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13 October 2006

Relatives of beheaded Iraqi priest say kidnappers demanded apology for pope Muslim comments

medium_iskander.2.jpg(iht.com)  Relatives of an Orthodox priest who was kidnapped and found beheaded three days later said Thursday that his...

MOSUL, Iraq Relatives of an Orthodox priest who was kidnapped and found beheaded three days later said Thursday that his captors had demanded his church condemn the pope's recent comments about Islam and pay a US$350,000 (€280,000) ransom.
More than 500 people attended a memorial service Thursday for father Amer Iskender in the northern city of Mosul after his decapitated body was found Wednesday evening in an industrial area of the city.
Iskender was a priest at the St. Ephrem Orthodox church in Mosul.
"He was a good man and we all shed tears for him," said Eman Saaur, a 45-year-old schoolteacher who said she attended Iskender's church regularly. "He was a man of peace."
Relatives, speaking on condition of anonymity for fear of reprisal, said the unidentified group that seized Iskender on Sunday had demanded a ransom and that his church condemn a statement made by Pope Benedict XVI last month that ignited a wave anger throughout the Muslim world. In a speech at a German university the pope quoted a medieval text that characterized some of the Prophet Muhammad's teachings as "evil and inhuman," declaring Islam was a religion spread by the sword.
Before Iskender was kidnapped, his relatives said, the church already had put up signs condemning the statement and calling for good relations between Christians and Muslims. The message was posted again, they said, after the priest's kidnappers made their demand.
"It was a tragedy," said Hazim Shaaiya, 60, who had come to the memorial service to pay respects. "Father Amer Iskender was a peaceful, kind religious man."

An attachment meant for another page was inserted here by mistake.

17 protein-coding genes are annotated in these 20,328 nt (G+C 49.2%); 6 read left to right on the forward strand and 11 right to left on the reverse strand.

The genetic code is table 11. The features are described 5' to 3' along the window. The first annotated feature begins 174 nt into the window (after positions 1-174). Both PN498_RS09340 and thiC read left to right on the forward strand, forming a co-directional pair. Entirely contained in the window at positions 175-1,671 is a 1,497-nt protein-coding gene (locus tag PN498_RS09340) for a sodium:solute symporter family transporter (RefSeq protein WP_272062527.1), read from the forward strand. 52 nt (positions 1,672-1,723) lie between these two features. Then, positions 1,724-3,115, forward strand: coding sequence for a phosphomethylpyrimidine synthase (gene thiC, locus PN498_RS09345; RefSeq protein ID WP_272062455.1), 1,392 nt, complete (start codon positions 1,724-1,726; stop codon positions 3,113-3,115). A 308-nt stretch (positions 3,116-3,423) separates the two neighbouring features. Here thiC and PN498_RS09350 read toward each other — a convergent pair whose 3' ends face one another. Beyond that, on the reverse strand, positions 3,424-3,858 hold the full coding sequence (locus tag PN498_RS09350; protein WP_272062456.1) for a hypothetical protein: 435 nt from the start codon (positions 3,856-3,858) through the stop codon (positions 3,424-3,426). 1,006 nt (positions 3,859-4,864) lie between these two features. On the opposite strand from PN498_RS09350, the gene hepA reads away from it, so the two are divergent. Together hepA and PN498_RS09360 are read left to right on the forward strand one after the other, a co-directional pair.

Relatives said the priest's oldest son had been in contact with the kidnappers on mobile telephones. He negotiated the ransom payment down to US$40,000 (€32,000) and had agreed to pay, but contact abruptly ceased Tuesday night.

18:13 Posted in Real Islam | Permalink | Comments (4) |  Facebook |


Five soldiers from the 101st Airborne Division are accused of raping and murdering Abeer al-Janabi near the town of Mahmoudiya on March 12. A sixth soldier is accused of failing to report the crime.

The soldiers allegedly saw the victim at a checkpoint in the town and plotted the attack for a week, according to federal court documents. Three of her family members were killed in the assault.


But the victim's male relatives have refused to allow her body to be exhumed because of objections from a local Muslim cleric. Islamic law frowns on exhumations as desecration of the dead.

"Chief among our concerns is carrying out justice. But when you get town officials or an imam saying that exhuming the body doesn't jive with our cultural sensitivities, that creates a massive stumbling block," a U.S. military official in Baghdad close to the investigation said, speaking on condition of anonymity because he is not authorized to speak to media.